Greyfriars Kirk and cemetery

Located near Grassmarket, Greyfriars Kirk is an early 17th-century church, the first built in Edinburgh after the Reformation.

About this building

The name of the church refers to the monastery of the Greyfriars, or Franciscans, which was located at the eastern end of Grassmarket until 1558. The adjacent cemetery is often what leads tourists to visit this site. Indeed, the bucolic Greyfriars Kirkyard houses the tombs of notable Edinburgh residents.

Key Features

  • Monuments
  • Atmosphere / quiet space
  • Churchyard
  • Links to national heritage
  • Famous people or stories

Visitors information

  • Bus stop within 100m
  • Level access to the main areas
  • Ramp or level access available on request
  • Accessible toilets in the building
  • Café in the building

Other nearby buildings


St. Giles Cathedral

St. Giles Cathedral was founded in the 11th century but the original cathedral burned down in 1385 and was rebuilt shortly afterwards. In 1466 St. Giles became a collegiate church and around 1490 the lantern tower was added. In the 16th century, the reformer John Knox became a priest of St. Gilles and was buried there, making the cathedral the mother church of Presbyterianism. He is commemorated by a 19th-century stained glass window in the south wall of the church and, since 1904, by a bronze statue on the north side.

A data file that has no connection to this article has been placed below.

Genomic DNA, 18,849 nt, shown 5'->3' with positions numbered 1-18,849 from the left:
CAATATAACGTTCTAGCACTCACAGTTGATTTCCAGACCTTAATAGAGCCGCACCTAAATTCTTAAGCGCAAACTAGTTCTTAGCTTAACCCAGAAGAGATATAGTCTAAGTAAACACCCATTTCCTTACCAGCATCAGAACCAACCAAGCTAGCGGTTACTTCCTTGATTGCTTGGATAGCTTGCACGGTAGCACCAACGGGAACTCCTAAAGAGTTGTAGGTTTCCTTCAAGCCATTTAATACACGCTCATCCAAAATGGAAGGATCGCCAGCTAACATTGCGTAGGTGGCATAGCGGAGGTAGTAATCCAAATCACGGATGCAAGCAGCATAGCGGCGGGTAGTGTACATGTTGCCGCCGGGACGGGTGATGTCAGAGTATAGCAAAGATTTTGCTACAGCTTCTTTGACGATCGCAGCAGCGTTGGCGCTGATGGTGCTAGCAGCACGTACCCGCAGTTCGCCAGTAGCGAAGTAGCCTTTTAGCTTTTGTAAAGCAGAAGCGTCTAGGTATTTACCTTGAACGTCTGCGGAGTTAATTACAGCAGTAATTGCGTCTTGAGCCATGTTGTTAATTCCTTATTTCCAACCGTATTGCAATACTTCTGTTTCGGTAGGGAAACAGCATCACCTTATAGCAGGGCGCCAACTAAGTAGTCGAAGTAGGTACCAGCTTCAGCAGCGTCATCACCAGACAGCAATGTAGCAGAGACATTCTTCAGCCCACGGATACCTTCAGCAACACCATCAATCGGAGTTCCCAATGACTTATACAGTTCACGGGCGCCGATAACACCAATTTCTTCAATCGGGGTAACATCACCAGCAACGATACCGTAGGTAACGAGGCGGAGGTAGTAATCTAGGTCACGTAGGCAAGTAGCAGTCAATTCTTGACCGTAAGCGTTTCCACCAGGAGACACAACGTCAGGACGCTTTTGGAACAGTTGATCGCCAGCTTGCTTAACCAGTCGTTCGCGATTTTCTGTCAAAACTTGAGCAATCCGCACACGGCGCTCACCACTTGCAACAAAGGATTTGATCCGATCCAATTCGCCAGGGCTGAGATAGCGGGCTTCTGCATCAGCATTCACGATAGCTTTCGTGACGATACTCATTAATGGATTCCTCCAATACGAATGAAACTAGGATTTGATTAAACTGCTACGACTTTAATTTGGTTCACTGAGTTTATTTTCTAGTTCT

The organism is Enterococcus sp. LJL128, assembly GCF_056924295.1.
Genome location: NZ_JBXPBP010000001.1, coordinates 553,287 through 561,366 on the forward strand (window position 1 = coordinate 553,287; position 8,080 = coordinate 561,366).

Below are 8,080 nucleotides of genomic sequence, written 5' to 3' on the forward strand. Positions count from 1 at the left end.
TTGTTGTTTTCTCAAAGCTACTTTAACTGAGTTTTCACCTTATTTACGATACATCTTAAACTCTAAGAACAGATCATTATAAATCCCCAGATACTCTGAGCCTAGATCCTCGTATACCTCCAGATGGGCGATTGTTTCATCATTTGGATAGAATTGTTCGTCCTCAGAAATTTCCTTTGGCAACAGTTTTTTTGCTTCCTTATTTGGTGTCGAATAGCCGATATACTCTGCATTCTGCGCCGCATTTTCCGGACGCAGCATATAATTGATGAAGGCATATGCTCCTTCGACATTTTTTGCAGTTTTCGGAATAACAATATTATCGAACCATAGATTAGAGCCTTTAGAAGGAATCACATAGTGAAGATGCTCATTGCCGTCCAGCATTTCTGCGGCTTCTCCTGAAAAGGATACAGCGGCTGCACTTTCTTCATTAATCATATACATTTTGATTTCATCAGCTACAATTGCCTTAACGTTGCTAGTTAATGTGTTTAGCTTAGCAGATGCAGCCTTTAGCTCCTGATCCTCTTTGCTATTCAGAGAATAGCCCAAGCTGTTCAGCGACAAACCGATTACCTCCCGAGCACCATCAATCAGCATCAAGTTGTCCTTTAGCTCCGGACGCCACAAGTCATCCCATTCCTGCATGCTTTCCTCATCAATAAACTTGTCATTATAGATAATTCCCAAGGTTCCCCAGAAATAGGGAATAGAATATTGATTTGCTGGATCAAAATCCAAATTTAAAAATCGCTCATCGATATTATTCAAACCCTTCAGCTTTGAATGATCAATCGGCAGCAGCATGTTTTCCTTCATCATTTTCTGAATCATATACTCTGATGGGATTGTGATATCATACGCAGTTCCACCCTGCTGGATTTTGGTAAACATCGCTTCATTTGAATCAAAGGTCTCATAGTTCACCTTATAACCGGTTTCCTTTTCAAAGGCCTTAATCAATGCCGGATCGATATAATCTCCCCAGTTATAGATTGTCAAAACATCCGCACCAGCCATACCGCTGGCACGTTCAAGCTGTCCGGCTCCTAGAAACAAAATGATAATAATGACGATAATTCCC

Wikimedia Commons/Kim Traynor

St Margaret's Chapel

St Margaret's Chapel is the chapel of Edinburgh Castle. This example of Norman architecture is the oldest surviving building in Edinburgh, probably built in the early 12th century. St Margaret's Chapel fell into disrepair during the Protestant Reformation and then served as a powder keg from the 16th century until the mid 19th century when Sir Daniel Wilson undertook the restoration of the building with the support of Queen Victoria. In 1929, further work was carried out to return the chapel to worship, consecrated on 16 March 1934.